Byron Spradlin

Artists In Ministry & Missions

Category: Calling (page 1 of 2)

Got Imagination?

The Biblical Role of Imagination and Imaginal Intelligence

The Hebrew term for imagination is either yatsar or yetser. It is a term that is use, for example in the passages in Jeremiah related to the Potter’s trade (e.g. Jer. 18:3). 

Yatsar means to fashion in the mind before forming in time and space. That is, to fashion in the mind also holds in its meaning the capacity to imagine, to invent, to form, to frame (in the mind’s eye); and the emphasis of the term is in the ability to see something—that could be real and true—in the mind’s eye BEFORE it is actually formed in time and space. Yet, though it is ‘seen’ in the mind before it is actually created, the assumption of the term is that the thing “fashioned in the mind” will actually at some point in time be formed in reality (e.g. Jer. 18:4, “But the pot he (the potter) was shaping from the clay was made in his hands; so the potter formed it (first in his mind fashioned it a different way to be made—then began to form it again, after having thought of its new form) into another pot, shaping it as seemed best to him” (NIV, author’s expanded explanations).

Hebrew concept of imagination includes two dynamic applications:

  1. with regard to the human capacity to invent or make something, imagination is ‘the capacity to see what could be but is not yet.’ An example of this human capacity is Jer. 18:4, “But the pot he was shaping from the clay was marred in his hands; so the potter formed it into another pot, shaping it as seemed best to him” (NIV).

  2. with regard to the human capacity to interact with transcendence, imagination is ’the capacity to see through what is known into the realities beyond what is known.

A profound example of this second dimension of imagination—facilitating interaction with transcendence—is the exercise of faith in Hebrews 11:1: “Faith is being sure of what we hope for and certain of what we do not see” (NIV). One who believes ‘faithfully’ in God looks on the revelation of God has given (culminated in God’s revelation of Jesus, God Incarnate); and though not knowing ‘all’ there is to know about God’s saving work, knowing enough of God’s work in Christ (Christ’s real and earthly life, death and Resurrection), to place one’s hope in all the realities of salvation one has in Christ, most of which “we do not see” (Heb 11:1b). That kind of ‘faith’ is not blind faith’. It is true faith; though much of what goes into that faith is beyond the capacity of the human to ‘completely’ grasp.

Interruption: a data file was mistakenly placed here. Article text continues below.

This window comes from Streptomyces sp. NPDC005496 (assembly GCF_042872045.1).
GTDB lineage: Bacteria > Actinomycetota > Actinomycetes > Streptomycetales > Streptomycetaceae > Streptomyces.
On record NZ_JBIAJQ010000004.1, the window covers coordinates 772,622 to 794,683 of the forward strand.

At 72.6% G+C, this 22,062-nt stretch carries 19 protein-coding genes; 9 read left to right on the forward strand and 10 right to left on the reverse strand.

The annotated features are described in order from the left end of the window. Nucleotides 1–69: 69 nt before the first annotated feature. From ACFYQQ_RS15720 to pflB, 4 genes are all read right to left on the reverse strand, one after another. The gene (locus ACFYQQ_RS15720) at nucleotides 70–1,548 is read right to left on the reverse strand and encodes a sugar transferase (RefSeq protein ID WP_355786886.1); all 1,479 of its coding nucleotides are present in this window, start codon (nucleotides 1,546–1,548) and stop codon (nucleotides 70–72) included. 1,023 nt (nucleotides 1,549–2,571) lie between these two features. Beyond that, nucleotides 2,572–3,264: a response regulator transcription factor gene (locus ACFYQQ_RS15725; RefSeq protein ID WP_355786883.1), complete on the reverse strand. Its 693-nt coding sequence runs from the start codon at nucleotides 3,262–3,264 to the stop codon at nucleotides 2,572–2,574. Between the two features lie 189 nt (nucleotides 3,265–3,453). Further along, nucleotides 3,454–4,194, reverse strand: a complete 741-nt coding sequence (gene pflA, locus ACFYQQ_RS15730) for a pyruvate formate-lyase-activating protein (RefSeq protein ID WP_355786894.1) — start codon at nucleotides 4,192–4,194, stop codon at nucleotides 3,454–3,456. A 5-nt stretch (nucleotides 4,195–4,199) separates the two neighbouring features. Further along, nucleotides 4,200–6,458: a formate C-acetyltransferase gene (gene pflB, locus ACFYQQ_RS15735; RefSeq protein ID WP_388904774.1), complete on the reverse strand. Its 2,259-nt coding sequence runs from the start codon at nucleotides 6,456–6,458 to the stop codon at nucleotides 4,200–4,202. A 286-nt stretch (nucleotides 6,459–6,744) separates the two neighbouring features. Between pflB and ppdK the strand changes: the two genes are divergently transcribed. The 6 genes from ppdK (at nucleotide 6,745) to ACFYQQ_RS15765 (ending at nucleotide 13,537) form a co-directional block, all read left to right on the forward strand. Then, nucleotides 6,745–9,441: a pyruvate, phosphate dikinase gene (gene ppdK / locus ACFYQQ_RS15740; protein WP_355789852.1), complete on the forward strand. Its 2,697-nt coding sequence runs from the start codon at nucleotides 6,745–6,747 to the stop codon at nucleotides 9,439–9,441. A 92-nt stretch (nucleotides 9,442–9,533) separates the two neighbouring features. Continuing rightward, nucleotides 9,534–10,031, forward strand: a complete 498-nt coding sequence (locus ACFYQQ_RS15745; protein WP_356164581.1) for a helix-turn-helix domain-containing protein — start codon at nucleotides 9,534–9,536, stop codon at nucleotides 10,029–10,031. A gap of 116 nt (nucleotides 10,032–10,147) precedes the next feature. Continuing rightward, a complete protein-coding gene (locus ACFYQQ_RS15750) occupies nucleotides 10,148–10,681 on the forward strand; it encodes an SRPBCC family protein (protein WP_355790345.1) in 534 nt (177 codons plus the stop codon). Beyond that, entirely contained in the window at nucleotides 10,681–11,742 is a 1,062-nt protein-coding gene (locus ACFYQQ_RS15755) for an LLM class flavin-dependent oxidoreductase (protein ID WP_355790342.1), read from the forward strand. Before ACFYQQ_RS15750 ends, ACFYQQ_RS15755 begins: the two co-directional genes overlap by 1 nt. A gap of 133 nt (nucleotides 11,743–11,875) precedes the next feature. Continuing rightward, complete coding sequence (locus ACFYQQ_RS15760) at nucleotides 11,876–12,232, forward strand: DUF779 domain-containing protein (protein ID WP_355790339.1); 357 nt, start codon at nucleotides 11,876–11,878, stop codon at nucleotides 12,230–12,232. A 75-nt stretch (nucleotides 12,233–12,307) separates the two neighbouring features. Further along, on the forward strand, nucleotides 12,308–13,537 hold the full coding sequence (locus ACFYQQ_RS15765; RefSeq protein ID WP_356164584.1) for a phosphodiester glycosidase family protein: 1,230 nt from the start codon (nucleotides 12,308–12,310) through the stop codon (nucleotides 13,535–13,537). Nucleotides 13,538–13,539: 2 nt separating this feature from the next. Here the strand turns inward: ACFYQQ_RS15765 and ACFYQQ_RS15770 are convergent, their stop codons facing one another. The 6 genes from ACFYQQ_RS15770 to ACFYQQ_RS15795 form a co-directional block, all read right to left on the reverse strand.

Paul says the same thing in Romans 11:34: “Oh, the depth of the riches both of the wisdom and knowledge of God! How unsearchable are His judgments and unfathomable His ways!” (NASU).

Jesus implies this same “faith principle” when speaking to His disciples after His Resurrection, when He said in John 20:29, “Because you have seen me, you have believed; blessed are those who have not seen and yet have believed” (NIV).


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The 2 Basic Dimensions of Ministry

Ministry has two basic dimensions—

  1. you dealing with God about people (centered in your daily worship communion with God), and

  2. God dealing with people through you (the assignments you receive from God out of your growing communion with Him) . . . then, your artistic abilities will be a means by which and a context in which God will expect you to function in order to develop contact and relationship with people with whom you are intentionally looking, by faith, to effect and serve for His purposes. That effect, and that sort of service—if it is truly ministry on God’s behalf—will entail a supernatural transaction (energized by God’s Spirit, not by you), and will result both in …

                1. spiritual impact in people’s lives through the ‘service’ you render; and in

                2. people coming to find salvation in Jesus through seeing the Lord more clearly—and hearing Him—through your ministry service, whatever that particular ministry service might be.

Therefore, your artistic ministry will only be fully and biblically developed as you go beyond “the doing of your art”. Your arts ministry will develop a fuller biblical design as you increasingly develop ways wherein and around which you will be …

            1. identifying and developing people you can mentor towards their own growth in Jesus; and …

            2. resourcing the local and regional church (equipping the saints—Eph. 4:11-12) out of the specialized fruit-bearing capacities you have progressively demonstrated in your past ministry track record.

Besides simply your abilities to perform an artistic expression or endeavor—if you are really focused on ministry, and growing in more developed ministry—you will be developing specialized areas of biblically based resourcing around at least four (4) areas :